Interesting situation. The daughter is in minnesota and has cameras on her parents, with a caregiver, and has audio too. She witnesses all of this, and the caregiver in my opinion is abused by the daughter. The daughter calls about 7 times a day after she has seen the way the caregiver of 4 years deals with a certain situation.

I am completely not going to go anywhere near this situation, but I cannot believe it is allowed. They are not in the memory care unit, the mother was so severely mentally ill when her three girls were growing up that the daughter said, she would never bring anyone home, because they never knew.

I my opinion all three daughters are very PTSD from this, and there is one daughter that lives near them, and the caregiver states she has issues. (who wouldn't)…. so my goodness, of course I won't touch this. Actually the caregiver called me and said, do not take this, you are too good and it will distort you, first the mother, and second the daughter invading into your work, and calling you, and telling you what you should be doing.

Caregiving jobs are hard, they are impossible when the daughter has a type A personality and does nothing but stare at her iPad and see her caregiver and the parents. Many times the parents cannot go to dinner and have to have it called in. because the mother is so verbally abusive and physically to.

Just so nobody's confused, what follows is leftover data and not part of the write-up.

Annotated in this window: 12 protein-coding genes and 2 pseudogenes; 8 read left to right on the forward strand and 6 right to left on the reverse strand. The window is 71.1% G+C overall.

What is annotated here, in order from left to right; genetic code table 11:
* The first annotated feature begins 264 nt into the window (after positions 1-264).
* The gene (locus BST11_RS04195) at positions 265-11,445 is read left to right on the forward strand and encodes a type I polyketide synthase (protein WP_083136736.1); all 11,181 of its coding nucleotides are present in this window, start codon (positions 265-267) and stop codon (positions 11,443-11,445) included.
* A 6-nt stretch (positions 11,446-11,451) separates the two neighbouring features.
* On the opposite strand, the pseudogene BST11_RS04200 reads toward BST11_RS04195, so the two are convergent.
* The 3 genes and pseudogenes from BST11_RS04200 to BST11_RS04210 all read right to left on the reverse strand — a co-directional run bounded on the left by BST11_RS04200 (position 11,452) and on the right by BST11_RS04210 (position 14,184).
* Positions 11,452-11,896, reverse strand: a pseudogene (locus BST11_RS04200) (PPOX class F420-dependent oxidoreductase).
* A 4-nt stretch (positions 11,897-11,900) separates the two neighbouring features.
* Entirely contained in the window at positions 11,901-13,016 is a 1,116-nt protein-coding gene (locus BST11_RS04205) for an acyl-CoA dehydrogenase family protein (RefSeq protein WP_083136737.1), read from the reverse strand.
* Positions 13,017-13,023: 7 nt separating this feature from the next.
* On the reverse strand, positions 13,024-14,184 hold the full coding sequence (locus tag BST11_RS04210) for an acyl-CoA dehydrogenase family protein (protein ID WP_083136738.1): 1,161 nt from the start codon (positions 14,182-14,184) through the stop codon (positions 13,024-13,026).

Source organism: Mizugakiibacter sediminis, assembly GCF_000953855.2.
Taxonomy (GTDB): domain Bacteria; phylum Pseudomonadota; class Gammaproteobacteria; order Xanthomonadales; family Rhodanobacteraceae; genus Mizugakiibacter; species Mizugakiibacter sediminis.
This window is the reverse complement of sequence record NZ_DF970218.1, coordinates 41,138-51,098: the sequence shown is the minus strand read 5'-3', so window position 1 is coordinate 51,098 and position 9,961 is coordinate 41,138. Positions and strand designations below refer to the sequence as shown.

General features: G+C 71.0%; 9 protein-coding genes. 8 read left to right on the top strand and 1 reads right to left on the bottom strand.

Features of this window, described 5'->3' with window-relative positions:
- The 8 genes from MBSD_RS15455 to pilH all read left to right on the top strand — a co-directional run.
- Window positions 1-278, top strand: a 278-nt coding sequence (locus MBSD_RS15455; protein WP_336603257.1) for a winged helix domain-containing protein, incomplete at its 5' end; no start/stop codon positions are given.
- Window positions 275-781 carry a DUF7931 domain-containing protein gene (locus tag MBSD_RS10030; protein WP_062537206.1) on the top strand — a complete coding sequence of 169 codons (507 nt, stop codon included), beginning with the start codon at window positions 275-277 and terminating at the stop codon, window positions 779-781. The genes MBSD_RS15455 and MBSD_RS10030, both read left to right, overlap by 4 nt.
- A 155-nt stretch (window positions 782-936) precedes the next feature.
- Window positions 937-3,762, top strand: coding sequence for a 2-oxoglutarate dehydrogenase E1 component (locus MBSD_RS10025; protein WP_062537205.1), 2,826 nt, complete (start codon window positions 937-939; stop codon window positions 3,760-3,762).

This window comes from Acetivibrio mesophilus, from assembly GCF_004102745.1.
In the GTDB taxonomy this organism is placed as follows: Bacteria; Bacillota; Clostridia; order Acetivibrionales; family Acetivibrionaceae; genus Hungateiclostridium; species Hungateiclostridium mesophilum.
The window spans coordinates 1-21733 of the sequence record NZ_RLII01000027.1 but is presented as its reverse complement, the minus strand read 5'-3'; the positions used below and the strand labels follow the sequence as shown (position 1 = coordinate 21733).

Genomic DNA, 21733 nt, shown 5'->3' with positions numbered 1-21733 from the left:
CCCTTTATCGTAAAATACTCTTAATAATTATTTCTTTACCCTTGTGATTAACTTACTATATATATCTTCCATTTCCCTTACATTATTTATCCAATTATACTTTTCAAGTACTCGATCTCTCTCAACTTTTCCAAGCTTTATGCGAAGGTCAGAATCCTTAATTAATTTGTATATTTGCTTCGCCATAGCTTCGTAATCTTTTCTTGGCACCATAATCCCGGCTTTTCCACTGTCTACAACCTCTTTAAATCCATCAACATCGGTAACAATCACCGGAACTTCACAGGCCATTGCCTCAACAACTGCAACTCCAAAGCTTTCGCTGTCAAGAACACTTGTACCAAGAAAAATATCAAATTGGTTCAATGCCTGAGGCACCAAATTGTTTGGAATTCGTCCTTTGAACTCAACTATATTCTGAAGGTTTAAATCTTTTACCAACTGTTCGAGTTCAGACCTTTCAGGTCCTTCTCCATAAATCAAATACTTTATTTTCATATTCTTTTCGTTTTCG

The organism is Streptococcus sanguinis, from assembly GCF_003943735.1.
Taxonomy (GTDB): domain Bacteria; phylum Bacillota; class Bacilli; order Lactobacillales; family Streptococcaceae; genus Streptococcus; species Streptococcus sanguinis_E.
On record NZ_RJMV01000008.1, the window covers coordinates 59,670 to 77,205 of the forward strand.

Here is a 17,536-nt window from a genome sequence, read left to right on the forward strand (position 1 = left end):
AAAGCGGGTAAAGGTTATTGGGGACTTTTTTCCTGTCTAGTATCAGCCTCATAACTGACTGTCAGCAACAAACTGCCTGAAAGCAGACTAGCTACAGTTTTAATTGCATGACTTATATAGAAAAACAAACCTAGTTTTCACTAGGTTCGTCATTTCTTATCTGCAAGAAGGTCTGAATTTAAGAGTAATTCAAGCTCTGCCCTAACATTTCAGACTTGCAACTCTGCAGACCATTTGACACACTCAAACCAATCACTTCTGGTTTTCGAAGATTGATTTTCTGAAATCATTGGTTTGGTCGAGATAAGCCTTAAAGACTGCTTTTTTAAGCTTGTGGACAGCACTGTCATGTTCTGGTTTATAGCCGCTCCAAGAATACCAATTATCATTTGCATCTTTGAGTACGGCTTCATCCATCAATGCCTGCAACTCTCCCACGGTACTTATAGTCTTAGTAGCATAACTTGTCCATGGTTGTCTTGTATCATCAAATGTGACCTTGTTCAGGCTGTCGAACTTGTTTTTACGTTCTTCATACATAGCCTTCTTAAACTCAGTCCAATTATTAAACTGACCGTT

Why is the caregiver putting up with it? That is the question of the year, and why many things, but I will NOT be a part of this. That is for sure.
Helpful Answer (1)

Debbie; I"m shocked to hear that they are actually in a facility and that this sort of thing is allowed to go on. Is there no one within the facility to advocate for the mother being seen by a geriatric psychiatrist? Or the father being kept safe from his wife's alleged abuse? Is the daughter (possiliby mentally ill herself) preventing this from happening? I agree with Pam and Jeanne; you don't want to get yourself involved with this family.
Helpful Answer (2)

I want to thank both of you for the outstanding comments on this position.